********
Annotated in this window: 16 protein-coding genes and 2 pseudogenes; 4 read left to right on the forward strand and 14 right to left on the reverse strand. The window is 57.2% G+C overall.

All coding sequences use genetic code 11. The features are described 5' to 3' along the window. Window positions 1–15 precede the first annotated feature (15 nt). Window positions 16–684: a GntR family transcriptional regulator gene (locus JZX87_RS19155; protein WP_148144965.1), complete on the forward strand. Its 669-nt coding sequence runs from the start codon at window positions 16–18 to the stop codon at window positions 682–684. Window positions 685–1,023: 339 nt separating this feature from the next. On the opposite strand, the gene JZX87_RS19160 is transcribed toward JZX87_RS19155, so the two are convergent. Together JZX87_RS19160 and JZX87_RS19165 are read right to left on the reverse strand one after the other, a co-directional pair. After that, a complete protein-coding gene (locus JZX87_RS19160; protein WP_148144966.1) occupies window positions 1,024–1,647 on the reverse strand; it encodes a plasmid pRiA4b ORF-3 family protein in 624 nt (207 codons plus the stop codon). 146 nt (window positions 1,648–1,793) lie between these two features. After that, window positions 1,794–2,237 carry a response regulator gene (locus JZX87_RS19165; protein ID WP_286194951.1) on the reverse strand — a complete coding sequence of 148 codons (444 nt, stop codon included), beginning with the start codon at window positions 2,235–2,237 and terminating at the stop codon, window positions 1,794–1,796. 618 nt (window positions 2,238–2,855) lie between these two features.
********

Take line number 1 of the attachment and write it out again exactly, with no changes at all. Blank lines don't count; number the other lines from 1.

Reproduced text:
Annotated in this window: 16 protein-coding genes and 2 pseudogenes; 4 read left to right on the forward strand and 14 right to left on the reverse strand. The window is 57.2% G+C overall.